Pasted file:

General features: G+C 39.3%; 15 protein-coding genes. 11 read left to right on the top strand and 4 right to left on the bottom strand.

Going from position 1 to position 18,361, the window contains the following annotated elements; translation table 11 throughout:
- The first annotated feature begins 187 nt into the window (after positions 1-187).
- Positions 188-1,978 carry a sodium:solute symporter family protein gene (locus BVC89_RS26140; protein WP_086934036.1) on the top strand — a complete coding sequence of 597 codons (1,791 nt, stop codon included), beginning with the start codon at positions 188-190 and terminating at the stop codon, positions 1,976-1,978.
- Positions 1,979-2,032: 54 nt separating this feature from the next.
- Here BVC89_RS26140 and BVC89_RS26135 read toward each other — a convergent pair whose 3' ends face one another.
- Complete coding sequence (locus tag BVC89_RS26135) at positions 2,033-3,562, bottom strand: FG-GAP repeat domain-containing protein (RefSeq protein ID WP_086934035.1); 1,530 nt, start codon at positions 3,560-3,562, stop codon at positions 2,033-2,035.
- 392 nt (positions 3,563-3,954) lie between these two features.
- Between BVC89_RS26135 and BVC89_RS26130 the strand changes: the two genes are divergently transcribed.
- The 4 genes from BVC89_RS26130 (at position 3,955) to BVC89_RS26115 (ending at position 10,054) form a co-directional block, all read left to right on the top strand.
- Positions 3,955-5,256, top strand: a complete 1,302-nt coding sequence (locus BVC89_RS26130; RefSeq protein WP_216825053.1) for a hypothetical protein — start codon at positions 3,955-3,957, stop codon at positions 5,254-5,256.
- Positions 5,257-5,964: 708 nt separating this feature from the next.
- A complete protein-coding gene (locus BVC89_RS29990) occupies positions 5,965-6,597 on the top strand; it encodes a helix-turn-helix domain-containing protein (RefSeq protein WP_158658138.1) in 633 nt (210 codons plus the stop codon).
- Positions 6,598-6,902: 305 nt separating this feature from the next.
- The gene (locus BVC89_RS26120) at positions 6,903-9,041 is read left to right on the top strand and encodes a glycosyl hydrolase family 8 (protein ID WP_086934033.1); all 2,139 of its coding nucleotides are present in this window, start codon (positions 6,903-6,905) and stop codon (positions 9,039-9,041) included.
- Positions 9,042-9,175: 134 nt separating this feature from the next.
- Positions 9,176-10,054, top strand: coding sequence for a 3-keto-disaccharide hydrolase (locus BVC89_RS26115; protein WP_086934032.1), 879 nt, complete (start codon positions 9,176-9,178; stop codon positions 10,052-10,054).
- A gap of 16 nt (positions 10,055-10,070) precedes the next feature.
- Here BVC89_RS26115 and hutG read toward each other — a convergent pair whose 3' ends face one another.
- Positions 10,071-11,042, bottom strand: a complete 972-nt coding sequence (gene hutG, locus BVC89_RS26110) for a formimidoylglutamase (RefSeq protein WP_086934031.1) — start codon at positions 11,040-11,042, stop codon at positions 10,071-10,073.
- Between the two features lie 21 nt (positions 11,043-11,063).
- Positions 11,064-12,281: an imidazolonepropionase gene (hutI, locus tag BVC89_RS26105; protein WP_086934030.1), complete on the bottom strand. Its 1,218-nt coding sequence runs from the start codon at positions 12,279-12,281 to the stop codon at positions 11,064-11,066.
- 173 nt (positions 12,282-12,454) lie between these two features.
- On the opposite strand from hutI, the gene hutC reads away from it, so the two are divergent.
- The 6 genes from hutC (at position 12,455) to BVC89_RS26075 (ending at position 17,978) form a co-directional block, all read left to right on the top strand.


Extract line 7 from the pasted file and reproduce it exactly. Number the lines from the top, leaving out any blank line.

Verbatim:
- Complete coding sequence (locus tag BVC89_RS26135) at positions 2,033-3,562, bottom strand: FG-GAP repeat domain-containing protein (RefSeq protein ID WP_086934035.1); 1,530 nt, start codon at positions 3,560-3,562, stop codon at positions 2,033-2,035.